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By Faith Hung
TAIPEI, Oct 6 (Reuters) - Merrill Lynch's vice chairman said on Monday the global financial crisis would continue for the next 18 months to two years, in sync with the U.S. housing slowdown continuing over a similar time frame.
Speaking at a conference in Taipei, Merrill Lynch MER.N Vice Chairman Richard T. McCormack also said he expected commodity prices to fall as demand slows.
"The challenge now for global leaders is to make sure the markets correct as orderly as possible," McCormack said. "Everybody is doing what they can. The problem is no one knows for sure (when the crisis will be over)."
McCormack's comments come after stocks around the globe plunged on Monday, on doubts that a scattered European response to the financial crisis and a $700 billion U.S. bank bailout could prevent a deeper slump in the global economy. [ID:nSP371896]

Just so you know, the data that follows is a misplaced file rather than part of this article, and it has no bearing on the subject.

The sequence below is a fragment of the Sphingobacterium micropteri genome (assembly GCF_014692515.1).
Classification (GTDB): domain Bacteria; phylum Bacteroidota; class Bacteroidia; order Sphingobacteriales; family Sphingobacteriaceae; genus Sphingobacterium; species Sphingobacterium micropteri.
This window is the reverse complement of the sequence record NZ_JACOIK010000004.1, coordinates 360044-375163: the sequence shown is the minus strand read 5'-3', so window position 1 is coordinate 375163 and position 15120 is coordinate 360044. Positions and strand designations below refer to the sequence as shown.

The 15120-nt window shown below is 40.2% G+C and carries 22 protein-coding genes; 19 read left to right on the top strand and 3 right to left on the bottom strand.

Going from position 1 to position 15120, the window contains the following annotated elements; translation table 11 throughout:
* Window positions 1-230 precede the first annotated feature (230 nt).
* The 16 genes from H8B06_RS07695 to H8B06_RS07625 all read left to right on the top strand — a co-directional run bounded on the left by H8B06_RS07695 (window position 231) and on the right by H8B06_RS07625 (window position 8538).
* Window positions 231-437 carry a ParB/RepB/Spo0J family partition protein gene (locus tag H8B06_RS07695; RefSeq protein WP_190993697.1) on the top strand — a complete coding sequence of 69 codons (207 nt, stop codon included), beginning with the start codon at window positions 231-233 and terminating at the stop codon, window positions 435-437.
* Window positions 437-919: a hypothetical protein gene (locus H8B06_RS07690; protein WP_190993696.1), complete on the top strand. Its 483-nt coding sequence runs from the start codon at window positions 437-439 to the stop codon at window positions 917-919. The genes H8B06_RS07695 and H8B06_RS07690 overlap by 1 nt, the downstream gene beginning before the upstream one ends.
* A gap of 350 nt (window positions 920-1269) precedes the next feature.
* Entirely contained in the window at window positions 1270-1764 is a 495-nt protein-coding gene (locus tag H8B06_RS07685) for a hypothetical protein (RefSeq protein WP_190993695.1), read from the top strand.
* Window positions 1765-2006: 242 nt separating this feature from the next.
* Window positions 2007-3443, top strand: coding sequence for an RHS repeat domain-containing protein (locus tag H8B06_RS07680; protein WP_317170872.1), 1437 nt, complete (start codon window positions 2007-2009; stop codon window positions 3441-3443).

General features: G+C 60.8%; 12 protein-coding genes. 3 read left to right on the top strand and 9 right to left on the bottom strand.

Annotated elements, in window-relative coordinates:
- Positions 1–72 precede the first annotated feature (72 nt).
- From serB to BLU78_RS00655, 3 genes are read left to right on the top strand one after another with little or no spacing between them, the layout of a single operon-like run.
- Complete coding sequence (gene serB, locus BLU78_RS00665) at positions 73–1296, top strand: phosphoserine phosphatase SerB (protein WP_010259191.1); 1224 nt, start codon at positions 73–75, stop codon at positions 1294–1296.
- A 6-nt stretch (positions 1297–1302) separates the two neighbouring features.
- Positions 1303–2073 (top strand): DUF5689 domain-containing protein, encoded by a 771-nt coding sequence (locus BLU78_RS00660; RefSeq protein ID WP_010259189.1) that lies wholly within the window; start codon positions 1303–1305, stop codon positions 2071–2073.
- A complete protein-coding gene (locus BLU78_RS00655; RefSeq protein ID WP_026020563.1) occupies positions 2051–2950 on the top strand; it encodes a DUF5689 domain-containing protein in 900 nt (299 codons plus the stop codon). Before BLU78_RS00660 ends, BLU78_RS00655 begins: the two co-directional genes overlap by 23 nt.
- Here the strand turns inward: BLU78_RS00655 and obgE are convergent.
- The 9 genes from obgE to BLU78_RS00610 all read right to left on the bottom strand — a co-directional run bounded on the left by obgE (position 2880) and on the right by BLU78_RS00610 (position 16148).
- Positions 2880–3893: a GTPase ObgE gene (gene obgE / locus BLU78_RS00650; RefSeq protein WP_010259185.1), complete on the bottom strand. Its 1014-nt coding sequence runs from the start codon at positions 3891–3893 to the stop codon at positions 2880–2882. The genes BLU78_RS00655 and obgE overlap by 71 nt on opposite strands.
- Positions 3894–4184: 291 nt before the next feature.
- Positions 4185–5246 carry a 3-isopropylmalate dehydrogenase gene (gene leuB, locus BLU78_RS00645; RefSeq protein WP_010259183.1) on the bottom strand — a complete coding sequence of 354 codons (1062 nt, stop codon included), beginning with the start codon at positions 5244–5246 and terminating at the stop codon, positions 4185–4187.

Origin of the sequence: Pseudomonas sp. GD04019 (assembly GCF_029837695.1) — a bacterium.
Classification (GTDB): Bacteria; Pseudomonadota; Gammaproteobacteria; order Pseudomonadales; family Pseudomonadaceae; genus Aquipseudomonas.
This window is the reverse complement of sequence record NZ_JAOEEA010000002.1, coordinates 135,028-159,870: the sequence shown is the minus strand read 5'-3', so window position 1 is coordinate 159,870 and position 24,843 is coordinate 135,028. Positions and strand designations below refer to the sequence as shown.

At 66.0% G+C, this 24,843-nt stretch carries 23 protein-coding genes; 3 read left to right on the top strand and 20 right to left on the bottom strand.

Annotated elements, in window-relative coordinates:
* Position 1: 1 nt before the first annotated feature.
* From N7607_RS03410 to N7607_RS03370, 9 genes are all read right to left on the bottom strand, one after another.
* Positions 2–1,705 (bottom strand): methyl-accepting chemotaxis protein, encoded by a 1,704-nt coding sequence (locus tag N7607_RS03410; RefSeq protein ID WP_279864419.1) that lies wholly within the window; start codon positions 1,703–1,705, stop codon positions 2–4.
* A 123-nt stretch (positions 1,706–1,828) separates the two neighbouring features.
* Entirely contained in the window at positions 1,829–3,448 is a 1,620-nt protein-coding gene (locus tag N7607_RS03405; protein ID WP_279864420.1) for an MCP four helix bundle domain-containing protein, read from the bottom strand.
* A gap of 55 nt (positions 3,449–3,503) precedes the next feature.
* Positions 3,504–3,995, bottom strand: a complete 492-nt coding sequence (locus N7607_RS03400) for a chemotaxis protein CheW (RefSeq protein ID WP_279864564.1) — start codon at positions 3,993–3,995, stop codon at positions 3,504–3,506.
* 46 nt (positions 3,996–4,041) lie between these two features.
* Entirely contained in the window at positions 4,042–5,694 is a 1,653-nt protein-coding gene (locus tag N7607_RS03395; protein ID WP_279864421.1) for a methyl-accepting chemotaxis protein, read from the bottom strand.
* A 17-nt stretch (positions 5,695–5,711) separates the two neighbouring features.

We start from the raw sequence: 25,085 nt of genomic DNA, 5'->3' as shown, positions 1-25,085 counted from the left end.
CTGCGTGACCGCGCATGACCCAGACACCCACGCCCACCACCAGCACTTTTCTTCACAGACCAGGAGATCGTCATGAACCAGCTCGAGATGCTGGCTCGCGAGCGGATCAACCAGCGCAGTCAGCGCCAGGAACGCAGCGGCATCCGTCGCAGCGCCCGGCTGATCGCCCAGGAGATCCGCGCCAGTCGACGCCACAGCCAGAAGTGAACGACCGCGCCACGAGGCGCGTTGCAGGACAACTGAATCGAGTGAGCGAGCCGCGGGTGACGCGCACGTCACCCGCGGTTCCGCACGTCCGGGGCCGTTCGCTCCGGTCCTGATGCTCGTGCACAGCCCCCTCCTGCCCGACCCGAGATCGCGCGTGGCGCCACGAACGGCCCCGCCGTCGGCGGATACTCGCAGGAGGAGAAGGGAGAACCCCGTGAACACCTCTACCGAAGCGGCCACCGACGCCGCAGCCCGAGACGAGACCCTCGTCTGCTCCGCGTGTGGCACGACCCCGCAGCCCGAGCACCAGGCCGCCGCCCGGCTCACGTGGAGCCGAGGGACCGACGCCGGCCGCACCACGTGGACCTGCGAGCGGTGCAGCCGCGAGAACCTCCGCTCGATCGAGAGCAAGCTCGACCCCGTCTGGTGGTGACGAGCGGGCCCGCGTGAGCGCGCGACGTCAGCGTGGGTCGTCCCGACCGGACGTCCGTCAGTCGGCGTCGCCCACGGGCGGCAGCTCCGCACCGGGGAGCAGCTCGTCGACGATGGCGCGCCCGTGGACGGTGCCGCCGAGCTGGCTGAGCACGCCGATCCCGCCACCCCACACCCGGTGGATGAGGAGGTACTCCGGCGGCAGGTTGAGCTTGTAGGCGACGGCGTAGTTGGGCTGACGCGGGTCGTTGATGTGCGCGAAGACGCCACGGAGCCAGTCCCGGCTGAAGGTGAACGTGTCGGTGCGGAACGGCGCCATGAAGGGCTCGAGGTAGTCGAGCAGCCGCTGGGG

With few signs world markets would improve soon, one thing governments around the world can do is to make financial systems safer, McCormack said.
"They should take more effective supervisory measures," he said.
In the longer term, markets would pick up, he added.
"Warren Buffett has poured billions of dollars in some distressed assets," he said, adding that he has said before investors should be greedy when everyone else is afraid.
Buffett put US$3 billion into economic bellwether General Electric (GE.N) last week shortly after his US$5 billion investment in Goldman Sachs (GS.N), sparking hopes financial services stocks may be nearing a bottom. (Editing by Doug Young and Louise Heavens)